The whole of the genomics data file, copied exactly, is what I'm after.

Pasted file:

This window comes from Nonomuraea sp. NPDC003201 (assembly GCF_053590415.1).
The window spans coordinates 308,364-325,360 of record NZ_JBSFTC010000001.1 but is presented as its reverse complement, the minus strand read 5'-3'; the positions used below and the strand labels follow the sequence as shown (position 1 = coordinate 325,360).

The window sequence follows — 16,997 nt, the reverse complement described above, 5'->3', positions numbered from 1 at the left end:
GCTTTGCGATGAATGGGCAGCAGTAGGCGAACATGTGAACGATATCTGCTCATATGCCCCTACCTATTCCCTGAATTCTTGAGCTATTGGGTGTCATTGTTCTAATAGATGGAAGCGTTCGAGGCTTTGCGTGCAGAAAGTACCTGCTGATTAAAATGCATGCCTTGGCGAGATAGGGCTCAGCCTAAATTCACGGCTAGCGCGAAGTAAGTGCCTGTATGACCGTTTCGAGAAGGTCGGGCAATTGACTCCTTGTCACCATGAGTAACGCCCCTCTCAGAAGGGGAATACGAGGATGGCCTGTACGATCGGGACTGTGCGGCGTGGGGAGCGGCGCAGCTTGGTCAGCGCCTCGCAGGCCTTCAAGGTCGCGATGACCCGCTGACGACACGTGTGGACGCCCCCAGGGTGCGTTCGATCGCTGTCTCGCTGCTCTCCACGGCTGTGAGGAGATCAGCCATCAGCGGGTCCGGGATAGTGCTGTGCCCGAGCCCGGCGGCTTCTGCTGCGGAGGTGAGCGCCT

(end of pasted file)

This window comes from Nonomuraea sp. NPDC003201 (assembly GCF_053590415.1).
The window spans coordinates 308,364-325,360 of record NZ_JBSFTC010000001.1 but is presented as its reverse complement, the minus strand read 5'-3'; the positions used below and the strand labels follow the sequence as shown (position 1 = coordinate 325,360).

The window sequence follows — 16,997 nt, the reverse complement described above, 5'->3', positions numbered from 1 at the left end:
GCTTTGCGATGAATGGGCAGCAGTAGGCGAACATGTGAACGATATCTGCTCATATGCCCCTACCTATTCCCTGAATTCTTGAGCTATTGGGTGTCATTGTTCTAATAGATGGAAGCGTTCGAGGCTTTGCGTGCAGAAAGTACCTGCTGATTAAAATGCATGCCTTGGCGAGATAGGGCTCAGCCTAAATTCACGGCTAGCGCGAAGTAAGTGCCTGTATGACCGTTTCGAGAAGGTCGGGCAATTGACTCCTTGTCACCATGAGTAACGCCCCTCTCAGAAGGGGAATACGAGGATGGCCTGTACGATCGGGACTGTGCGGCGTGGGGAGCGGCGCAGCTTGGTCAGCGCCTCGCAGGCCTTCAAGGTCGCGATGACCCGCTGACGACACGTGTGGACGCCCCCAGGGTGCGTTCGATCGCTGTCTCGCTGCTCTCCACGGCTGTGAGGAGATCAGCCATCAGCGGGTCCGGGATAGTGCTGTGCCCGAGCCCGGCGGCTTCTGCTGCGGAGGTGAGCGCCT